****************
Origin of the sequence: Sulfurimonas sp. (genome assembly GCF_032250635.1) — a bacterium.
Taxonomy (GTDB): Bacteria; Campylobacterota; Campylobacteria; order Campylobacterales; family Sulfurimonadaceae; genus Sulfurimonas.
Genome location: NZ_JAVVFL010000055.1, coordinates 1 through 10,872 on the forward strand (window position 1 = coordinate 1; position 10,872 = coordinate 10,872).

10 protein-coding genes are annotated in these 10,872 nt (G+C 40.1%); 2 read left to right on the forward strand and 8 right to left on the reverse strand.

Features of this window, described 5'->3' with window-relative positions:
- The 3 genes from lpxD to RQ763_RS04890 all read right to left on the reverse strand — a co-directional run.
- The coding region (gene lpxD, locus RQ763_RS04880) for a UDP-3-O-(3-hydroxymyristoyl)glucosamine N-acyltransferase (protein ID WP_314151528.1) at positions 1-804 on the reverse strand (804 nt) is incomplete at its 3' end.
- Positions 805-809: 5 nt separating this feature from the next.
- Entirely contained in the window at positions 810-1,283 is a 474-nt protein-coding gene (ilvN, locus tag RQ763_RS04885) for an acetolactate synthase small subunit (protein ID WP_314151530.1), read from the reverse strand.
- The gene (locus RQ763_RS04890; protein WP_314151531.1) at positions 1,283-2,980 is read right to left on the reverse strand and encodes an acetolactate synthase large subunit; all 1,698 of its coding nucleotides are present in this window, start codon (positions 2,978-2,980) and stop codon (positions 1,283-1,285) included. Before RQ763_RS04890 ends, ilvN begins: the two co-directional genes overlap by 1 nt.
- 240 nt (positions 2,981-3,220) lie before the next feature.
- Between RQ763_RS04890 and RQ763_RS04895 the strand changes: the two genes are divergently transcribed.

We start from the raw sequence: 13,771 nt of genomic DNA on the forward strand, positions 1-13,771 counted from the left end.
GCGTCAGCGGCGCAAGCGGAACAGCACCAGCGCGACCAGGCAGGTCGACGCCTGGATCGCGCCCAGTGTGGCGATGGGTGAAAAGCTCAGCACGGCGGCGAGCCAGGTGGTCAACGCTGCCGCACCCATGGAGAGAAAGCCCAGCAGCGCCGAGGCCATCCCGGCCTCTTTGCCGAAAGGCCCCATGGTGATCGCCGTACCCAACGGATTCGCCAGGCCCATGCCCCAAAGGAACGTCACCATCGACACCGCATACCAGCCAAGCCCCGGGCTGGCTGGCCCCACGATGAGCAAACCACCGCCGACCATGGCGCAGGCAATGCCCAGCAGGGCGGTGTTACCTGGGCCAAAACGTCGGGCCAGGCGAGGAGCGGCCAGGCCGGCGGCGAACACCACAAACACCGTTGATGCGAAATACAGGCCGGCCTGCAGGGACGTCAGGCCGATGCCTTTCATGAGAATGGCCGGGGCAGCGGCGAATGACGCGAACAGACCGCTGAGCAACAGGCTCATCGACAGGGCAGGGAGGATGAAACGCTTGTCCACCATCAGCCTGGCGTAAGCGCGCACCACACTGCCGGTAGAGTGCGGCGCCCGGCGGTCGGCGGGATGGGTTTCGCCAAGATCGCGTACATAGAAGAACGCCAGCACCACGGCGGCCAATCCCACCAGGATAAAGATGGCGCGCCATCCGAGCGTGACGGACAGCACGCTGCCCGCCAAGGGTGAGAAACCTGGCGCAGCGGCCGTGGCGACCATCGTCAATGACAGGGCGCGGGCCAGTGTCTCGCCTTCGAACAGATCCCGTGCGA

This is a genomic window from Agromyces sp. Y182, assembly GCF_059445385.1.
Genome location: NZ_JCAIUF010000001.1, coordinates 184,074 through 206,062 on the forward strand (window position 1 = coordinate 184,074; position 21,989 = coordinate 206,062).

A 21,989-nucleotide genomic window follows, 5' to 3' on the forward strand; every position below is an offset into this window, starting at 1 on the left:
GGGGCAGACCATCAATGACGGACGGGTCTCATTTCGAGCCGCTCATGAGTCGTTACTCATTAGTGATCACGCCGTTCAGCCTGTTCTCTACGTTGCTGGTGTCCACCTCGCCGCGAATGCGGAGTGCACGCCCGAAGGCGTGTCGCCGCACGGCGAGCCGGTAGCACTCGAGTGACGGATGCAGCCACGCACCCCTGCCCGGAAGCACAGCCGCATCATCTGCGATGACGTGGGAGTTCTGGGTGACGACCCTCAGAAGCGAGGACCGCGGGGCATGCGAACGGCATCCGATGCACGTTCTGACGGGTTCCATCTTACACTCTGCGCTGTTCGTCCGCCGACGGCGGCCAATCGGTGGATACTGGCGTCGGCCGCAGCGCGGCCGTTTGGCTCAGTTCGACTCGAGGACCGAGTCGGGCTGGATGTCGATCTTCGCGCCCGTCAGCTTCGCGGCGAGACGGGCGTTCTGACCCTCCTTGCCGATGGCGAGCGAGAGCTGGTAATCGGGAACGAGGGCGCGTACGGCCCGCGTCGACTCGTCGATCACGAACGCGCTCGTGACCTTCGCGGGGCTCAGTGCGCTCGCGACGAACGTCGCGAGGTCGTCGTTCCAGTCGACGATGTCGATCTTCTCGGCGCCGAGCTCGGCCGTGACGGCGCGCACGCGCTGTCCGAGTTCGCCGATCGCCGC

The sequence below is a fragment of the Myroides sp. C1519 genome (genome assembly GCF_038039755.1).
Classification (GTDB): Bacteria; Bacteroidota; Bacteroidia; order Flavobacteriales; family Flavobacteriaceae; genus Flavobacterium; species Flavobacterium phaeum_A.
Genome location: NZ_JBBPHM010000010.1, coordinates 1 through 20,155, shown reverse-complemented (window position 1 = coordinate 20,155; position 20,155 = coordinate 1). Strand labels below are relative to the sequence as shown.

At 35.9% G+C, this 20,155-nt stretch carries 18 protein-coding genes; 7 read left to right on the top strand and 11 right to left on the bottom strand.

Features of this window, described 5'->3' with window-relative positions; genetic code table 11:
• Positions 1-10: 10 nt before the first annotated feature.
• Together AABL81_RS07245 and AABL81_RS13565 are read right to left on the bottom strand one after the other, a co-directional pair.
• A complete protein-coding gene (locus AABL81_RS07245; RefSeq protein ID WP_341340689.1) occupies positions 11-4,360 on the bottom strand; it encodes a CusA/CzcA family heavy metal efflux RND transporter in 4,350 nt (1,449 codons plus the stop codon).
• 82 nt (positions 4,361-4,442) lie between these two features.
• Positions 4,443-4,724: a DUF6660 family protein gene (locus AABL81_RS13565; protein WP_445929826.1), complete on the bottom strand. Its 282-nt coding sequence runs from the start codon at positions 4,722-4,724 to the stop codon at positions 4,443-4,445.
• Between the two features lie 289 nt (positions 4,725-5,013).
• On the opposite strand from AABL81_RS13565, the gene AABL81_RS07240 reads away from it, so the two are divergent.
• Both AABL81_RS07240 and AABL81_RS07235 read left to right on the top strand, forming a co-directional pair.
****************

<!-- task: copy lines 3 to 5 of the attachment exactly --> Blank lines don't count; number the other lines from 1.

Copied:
Genome location: NZ_JAVVFL010000055.1, coordinates 1 through 10,872 on the forward strand (window position 1 = coordinate 1; position 10,872 = coordinate 10,872).

10 protein-coding genes are annotated in these 10,872 nt (G+C 40.1%); 2 read left to right on the forward strand and 8 right to left on the reverse strand.

Features of this window, described 5'->3' with window-relative positions: